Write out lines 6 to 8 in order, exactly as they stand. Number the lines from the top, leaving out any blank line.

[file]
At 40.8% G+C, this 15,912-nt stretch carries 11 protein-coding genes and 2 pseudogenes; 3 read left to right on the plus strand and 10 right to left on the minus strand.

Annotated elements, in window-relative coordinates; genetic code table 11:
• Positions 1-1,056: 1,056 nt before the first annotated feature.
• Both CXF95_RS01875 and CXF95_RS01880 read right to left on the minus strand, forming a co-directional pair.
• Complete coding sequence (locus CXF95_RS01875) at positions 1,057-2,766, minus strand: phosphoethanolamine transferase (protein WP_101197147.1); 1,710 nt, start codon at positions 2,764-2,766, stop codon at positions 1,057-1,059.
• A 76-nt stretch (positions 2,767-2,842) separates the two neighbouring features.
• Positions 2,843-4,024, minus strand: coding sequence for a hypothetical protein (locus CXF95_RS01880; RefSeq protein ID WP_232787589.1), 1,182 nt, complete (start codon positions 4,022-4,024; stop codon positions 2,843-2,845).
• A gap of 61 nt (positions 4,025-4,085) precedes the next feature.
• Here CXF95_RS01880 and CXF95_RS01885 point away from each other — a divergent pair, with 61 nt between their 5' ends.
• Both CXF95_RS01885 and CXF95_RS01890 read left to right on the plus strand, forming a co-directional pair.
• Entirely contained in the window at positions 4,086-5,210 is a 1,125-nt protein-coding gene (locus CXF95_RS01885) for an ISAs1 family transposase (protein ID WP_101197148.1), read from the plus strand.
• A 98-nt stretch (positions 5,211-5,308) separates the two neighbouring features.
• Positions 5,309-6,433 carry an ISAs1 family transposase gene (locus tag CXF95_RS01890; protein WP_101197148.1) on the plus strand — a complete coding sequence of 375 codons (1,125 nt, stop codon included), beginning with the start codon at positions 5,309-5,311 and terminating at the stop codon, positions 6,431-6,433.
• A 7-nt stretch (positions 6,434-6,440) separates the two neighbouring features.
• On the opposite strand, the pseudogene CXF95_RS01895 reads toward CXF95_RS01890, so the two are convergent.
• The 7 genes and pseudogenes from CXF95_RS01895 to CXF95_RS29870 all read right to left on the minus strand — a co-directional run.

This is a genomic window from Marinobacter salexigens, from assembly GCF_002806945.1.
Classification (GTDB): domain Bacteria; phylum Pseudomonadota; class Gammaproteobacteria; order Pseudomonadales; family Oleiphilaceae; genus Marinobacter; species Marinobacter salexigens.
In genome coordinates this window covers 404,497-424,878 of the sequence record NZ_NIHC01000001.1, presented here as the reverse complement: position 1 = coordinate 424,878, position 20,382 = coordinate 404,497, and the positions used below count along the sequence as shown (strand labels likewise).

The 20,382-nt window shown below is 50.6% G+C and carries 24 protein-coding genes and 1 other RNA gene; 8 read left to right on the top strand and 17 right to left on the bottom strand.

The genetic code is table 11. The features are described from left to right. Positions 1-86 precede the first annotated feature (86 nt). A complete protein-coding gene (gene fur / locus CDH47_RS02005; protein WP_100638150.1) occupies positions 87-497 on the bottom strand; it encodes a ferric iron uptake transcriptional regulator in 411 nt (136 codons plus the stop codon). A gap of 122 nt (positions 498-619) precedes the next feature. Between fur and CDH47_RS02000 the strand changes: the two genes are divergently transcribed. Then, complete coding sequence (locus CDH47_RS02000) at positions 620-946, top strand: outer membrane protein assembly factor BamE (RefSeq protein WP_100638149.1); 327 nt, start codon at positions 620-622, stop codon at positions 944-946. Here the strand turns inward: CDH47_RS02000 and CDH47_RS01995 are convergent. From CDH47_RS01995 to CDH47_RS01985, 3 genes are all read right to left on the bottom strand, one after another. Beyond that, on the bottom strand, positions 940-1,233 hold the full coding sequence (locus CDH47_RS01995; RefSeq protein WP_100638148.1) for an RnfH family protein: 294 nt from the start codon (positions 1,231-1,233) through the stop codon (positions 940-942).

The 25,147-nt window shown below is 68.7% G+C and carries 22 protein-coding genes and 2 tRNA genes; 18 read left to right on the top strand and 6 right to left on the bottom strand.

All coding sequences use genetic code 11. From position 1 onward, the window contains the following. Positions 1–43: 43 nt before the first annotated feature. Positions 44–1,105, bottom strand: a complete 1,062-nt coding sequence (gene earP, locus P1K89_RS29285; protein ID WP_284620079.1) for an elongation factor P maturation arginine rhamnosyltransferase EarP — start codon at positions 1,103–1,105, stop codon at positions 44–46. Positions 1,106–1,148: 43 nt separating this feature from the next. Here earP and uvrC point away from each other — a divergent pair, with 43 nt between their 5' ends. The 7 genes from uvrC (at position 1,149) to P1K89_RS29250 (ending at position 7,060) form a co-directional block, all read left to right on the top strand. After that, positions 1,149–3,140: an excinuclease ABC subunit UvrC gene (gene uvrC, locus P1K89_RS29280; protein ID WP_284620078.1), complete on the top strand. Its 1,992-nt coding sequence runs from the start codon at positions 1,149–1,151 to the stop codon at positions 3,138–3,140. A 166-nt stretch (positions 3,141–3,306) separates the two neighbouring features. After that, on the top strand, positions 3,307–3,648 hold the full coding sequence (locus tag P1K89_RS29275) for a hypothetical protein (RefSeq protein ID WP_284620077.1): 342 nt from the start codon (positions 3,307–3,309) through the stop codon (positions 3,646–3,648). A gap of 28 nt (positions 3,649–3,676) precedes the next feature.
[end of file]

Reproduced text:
• A 76-nt stretch (positions 2,767-2,842) separates the two neighbouring features.
• Positions 2,843-4,024, minus strand: coding sequence for a hypothetical protein (locus CXF95_RS01880; RefSeq protein ID WP_232787589.1), 1,182 nt, complete (start codon positions 4,022-4,024; stop codon positions 2,843-2,845).
• A gap of 61 nt (positions 4,025-4,085) precedes the next feature.